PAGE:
Perhaps the oldest continuing Flag Day parade is in Fairfield, Washington. Beginning in 1909 or 1910, Fairfield has held a parade every year since, with the possible exception of 1918, and celebrated the "Centennial" parade in 2010, along with some other commemorative events. Appleton, Wisconsin, claims to be the oldest National Flag Day parade in the nation, held annually since 1950.
You can Be Ruined or You can be Ready with the Help of Technology
Technology can now be a vital tool in preparing for emergencies or disasters, as well as during or after to stay informed of the situation and in communication with others. From common technology you already use on a day-to-day basis to taking a few extra steps to prepare, the following will help you be ready in the event of an emergency or disaster. Store Information Online There are many places to store important information securely online. Services like Google Drive and Dropbox offer free way to store different types of files, from a Word document to images of important documents. Ready.gov suggests saving an electronic version of insurance policies, identification documents, medical records, and information on your pets, if necessary. Follow the News Stay informed by following agencies such as FEMA, local news channels, and local government on Twitter for the most up-to-date information in a disaster situation. You can also alert first responders if a rescue is needed through Twitter. Mark Yourself Safe The American Red Cross offers a Safe & Well check-in site to list yourself as safe or find family and friends in situations where communication is difficult to establish. Facebook also has a feature called Safety Check that is activated after natural disasters or a crisis. You will receive a notification from Facebook if you’re located in the affected area at that time. Get in Touch Make sure your contact information is up-to-date in your phone and e-mail for communication with family, friends, business contacts, and others whom you may need to get in contact with before, during, or after a disaster. Charge Up Keep a portable charger in your car and home in case of an emergency. You may need to recharge this from time to time, but you can also buy solar-powered chargers as well. Get an Emergency READY Profile® SERVPRO of Plano is proud to offer Emergency READY Profiles (ERP) for free at ready.SERVPRO.com to help prepare you, your property, or your business for an emergency. By developing a SERVPRO Emergency READY Profile® for your property or business, you minimize business interruption by having an immediate plan of action. Knowing what to do and what to expect in advance is the key to timely mitigation and can help minimize how water and fire damage can affect your property or business. Put help in the palm of your hand with the Ready Plan App. Get in touch with SERVPRO of Sherman/Denison today for more information on developing an ERP for your property or business, and SERVPRO will be there to help make it “Like it never even happened.”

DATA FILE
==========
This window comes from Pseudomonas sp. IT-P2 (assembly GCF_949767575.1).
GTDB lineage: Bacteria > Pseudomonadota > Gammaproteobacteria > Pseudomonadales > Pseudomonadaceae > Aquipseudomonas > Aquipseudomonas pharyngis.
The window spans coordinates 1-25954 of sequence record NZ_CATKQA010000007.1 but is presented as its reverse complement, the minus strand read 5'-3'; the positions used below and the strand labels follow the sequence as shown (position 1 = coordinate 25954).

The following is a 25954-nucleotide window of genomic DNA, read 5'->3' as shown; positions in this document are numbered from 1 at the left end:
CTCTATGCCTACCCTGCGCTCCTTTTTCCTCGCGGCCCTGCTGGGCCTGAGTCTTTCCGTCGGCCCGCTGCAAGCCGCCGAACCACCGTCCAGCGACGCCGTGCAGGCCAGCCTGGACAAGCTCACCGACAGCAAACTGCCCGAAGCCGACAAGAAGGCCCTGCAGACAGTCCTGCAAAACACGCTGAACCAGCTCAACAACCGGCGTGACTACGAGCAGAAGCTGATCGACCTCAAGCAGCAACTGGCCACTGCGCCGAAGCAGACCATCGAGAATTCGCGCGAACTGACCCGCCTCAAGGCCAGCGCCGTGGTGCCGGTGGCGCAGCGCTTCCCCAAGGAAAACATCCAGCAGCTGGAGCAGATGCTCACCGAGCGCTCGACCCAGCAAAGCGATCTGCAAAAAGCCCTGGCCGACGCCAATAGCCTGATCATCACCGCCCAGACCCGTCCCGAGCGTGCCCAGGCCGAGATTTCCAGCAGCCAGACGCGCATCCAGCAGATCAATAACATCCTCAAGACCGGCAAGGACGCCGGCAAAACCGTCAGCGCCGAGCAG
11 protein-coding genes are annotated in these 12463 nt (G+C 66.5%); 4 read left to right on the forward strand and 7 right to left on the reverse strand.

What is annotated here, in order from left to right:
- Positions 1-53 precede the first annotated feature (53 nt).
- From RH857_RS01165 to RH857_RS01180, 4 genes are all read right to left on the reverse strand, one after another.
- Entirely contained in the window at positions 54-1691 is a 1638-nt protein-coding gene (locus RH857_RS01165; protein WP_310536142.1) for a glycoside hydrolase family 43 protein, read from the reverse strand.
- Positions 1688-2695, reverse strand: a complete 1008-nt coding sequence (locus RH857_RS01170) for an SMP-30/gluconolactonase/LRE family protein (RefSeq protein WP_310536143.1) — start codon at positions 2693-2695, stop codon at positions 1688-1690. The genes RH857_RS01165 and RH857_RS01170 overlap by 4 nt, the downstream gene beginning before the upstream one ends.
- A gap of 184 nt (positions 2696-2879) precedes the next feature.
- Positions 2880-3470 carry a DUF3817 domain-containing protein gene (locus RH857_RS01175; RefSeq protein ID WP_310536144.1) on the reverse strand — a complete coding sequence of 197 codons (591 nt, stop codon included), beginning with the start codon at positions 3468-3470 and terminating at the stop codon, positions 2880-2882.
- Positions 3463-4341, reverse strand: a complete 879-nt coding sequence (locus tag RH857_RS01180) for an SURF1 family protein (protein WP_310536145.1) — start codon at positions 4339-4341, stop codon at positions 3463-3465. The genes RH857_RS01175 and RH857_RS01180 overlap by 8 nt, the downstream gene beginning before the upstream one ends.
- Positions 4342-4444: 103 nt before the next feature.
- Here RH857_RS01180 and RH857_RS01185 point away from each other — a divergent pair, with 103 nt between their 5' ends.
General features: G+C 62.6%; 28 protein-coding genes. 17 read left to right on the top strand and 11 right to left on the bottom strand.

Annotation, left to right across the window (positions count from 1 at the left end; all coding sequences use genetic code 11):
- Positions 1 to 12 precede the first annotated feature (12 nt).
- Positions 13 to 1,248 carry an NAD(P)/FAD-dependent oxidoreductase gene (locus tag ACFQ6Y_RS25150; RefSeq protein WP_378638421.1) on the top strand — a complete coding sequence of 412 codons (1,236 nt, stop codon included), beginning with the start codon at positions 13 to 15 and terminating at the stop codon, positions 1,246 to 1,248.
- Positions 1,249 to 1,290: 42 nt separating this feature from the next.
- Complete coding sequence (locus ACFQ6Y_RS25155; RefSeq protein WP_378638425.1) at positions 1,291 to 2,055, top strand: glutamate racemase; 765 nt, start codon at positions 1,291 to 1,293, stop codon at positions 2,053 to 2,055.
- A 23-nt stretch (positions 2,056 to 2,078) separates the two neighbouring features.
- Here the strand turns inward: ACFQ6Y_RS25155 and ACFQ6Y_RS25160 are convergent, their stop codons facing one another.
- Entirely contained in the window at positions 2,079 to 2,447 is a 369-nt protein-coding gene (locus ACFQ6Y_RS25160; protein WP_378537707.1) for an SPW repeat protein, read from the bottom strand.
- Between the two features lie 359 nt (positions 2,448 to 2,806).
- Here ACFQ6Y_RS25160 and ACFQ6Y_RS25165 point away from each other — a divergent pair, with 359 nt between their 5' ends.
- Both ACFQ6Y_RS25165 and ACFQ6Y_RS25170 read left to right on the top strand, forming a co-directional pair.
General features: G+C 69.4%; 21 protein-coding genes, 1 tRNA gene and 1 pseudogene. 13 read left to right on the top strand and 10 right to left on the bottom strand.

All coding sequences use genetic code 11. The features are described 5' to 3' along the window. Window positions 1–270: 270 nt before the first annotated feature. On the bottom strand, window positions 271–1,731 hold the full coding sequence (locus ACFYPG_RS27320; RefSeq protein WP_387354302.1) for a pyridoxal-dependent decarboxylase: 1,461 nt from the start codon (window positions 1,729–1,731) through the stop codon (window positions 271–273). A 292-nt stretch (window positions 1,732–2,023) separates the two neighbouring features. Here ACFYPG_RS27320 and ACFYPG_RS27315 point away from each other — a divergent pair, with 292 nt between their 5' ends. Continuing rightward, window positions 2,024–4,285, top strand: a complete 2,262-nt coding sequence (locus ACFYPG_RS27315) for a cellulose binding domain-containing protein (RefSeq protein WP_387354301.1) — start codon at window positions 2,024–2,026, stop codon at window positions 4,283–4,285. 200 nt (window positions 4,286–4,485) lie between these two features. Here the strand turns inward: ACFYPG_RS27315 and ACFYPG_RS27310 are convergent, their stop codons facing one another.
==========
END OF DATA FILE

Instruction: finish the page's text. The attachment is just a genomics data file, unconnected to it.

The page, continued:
The Vietnam War is a story of service members of different backgrounds, colors, and creeds who came together to complete a daunting mission. It is a story of Americans from every corner of our Nation who left the warmth of family to serve the country they loved. It is a story of patriots who braved the line of fire, who cast themselves into harm's way to save a friend, who fought hour after hour, day after day to preserve the liberties we hold dear. From Ia Drang to Hue, they won every major battle of the war and upheld the highest traditions of our Armed Force
March is Caffeine Awareness Month, which comes at a time when caffeine from coffee, tea, energy drinks, chocolate bars, and other foods and beverages is an especially buzz-worthy topic for consumers around the world.
The 2015 Dietary Guidelines for Americans (DGAs) recently published recommendations with caffeine mentioned a whopping 414 times. And for the first time ever, an evidenced-based guideline was provided to the public, indicating that caffeine consumption of up to 400 mg/day, or approximately three to five 8-oz. cups of coffee per day, can be incorporated into healthful, daily eating patterns.
While the DGAs are primarily centered on coffee, there are several sources of caffeine that can contribute to this recommended 400 mg threshold.
Ever wonder which foods contain caffeine and how much is recommended for you? Let’s take a quick look at a few common food and beverage sources and how much caffeine they contain:
An 8.4-oz. energy drink, a 20-oz. diet cola, and a shot of espresso, all undeniable sources of our glorious jolts, contain about the same amount of caffeine as a cup of coffee (80 mg). Other recognizable choices include:
A cup of green tea or a 12-oz. can of soda, both of which contain about 40 mg of caffeine.
A 1.5-oz. chocolate bar, which contains about 10 mg of caffeine, whereas a darker chocolate bar the same size contains about 30 mg of caffeine.